The fact of the matter is that, in certain instances both drugs and surgery can be absolutely essential when dealing with disease, and to deny that is both nonsensical and irresponsible. The AHMA recognizes this fact, and from its inception has always included the judicious us of conventional medical procedures (drugs, surgery, diagnostic techniques, etc) as part of its definition of Holistic Medicine.
At the same time, however, AHMA members clearly distinguish between when such measures are appropriate and when more natural, noninvasive methods are advised. Andrew Weil has pointed out that approximately 80% of all illness in this country are chronic, in the sense that people suffer from ongoing symptoms. Examples of such illnesses are arthritis, sinusitis, diabetes, and so forth, all of which conventional medicine has a poor record of treating.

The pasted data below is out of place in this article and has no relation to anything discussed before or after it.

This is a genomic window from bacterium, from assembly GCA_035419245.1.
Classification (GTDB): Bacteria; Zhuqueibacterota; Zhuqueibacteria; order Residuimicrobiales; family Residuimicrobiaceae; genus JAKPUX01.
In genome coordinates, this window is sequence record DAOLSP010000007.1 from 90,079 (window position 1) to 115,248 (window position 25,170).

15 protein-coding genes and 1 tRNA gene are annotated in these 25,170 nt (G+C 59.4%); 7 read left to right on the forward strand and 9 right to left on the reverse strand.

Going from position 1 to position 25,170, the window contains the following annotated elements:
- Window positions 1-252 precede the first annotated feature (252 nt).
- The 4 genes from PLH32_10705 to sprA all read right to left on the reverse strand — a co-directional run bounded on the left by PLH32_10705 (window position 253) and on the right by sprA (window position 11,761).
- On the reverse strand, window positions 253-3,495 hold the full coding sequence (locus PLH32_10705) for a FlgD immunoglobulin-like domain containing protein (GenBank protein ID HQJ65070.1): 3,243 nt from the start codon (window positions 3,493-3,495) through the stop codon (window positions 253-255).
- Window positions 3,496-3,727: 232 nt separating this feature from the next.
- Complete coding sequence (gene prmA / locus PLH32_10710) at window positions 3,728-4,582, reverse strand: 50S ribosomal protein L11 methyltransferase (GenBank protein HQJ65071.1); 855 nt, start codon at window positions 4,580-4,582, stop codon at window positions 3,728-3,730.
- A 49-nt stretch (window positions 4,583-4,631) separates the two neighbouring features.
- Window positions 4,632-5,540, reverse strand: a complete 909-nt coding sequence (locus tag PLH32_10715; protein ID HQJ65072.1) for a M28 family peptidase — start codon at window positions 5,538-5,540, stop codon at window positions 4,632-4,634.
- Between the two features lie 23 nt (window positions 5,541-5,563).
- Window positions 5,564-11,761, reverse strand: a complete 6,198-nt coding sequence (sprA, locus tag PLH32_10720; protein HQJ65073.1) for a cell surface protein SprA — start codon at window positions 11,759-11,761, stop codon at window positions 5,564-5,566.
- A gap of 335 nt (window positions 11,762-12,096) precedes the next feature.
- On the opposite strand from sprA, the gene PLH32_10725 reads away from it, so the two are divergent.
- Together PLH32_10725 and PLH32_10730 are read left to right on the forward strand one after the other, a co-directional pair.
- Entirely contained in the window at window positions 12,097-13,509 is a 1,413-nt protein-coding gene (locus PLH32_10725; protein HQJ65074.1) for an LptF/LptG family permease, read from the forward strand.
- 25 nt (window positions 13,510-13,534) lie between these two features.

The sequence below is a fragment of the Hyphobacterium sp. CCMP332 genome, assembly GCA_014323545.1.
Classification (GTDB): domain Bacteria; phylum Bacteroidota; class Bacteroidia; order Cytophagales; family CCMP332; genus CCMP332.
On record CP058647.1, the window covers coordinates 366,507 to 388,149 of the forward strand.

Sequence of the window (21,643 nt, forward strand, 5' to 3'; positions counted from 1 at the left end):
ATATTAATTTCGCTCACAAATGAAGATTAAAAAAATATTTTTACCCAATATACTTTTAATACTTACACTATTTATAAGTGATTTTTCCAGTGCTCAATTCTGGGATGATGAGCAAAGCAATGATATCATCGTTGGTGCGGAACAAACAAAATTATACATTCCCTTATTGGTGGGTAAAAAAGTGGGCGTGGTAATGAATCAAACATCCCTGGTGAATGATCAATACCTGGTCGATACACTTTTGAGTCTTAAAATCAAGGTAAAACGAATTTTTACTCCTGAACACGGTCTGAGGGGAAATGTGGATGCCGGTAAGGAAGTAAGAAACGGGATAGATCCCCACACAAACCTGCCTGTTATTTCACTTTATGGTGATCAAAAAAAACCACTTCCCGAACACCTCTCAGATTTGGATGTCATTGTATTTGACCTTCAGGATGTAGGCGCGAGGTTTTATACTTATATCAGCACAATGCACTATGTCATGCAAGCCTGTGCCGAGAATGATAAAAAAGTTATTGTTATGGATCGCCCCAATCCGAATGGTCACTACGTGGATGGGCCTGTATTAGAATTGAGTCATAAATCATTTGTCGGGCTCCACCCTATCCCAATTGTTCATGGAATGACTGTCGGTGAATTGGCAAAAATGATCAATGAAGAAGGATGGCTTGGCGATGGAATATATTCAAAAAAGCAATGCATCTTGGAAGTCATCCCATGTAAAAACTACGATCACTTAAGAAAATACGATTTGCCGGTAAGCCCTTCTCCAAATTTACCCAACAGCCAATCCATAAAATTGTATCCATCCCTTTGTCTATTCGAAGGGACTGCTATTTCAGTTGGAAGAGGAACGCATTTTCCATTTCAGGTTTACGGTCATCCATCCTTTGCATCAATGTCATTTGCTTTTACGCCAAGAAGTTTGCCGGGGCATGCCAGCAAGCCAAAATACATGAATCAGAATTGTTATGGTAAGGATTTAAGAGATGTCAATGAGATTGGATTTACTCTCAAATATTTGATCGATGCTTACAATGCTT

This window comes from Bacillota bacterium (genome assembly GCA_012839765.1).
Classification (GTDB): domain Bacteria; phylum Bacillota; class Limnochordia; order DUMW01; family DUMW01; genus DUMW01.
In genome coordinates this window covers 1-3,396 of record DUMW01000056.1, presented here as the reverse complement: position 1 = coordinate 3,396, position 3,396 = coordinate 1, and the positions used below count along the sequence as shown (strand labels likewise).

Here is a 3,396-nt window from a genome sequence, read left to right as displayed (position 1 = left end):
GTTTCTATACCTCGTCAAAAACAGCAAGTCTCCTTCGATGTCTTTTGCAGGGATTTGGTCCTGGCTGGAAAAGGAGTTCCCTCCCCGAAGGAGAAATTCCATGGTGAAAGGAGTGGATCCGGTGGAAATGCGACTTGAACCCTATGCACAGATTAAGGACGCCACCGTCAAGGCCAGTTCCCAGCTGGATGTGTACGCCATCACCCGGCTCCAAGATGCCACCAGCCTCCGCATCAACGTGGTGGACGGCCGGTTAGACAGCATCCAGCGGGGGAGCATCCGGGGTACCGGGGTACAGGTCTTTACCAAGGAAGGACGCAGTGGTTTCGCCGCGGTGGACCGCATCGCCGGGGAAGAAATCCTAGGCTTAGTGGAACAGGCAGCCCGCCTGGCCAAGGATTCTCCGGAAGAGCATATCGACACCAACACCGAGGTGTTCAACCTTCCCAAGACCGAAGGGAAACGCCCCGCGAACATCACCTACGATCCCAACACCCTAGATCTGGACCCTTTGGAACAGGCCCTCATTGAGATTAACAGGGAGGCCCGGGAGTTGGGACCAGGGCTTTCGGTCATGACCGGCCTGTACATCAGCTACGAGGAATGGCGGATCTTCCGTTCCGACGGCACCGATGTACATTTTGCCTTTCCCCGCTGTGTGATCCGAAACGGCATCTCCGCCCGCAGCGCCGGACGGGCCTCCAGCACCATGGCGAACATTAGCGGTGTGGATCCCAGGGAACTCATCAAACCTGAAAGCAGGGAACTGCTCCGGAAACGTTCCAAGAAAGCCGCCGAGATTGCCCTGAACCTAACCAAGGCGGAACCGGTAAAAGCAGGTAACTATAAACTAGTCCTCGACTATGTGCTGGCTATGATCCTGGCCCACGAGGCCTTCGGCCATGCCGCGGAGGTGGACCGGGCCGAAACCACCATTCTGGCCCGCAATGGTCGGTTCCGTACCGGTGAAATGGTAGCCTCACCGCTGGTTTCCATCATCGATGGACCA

But in the area of acute, life-threatening emergencies, the state-of-the-art interventions conventional medicine has to offer are unequaled.
But let’s get back to the other terms–“complementary” and “integrative” medicine. Both of these imply the use of noninvasive healing methods in conjunction with conventional care, which is great as far as it goes. The question is, does it go far enough, and all too often the answer is no, since the emphasis still fails to address the whole person, remaining focused only on dealing with symptoms.
Let me give you an example. Suppose somebody who comes down with the flu goes to a physician who places him on echinacea and advises him to increase his intake of vitamin C and zinc instead of writing out a prescription. Obviously this is a wiser approach, since the medical literature clearly shows that prescription drugs have little to no effect on flu viruses, whereas echinacea, vitamin C, and zinc can boost immunity.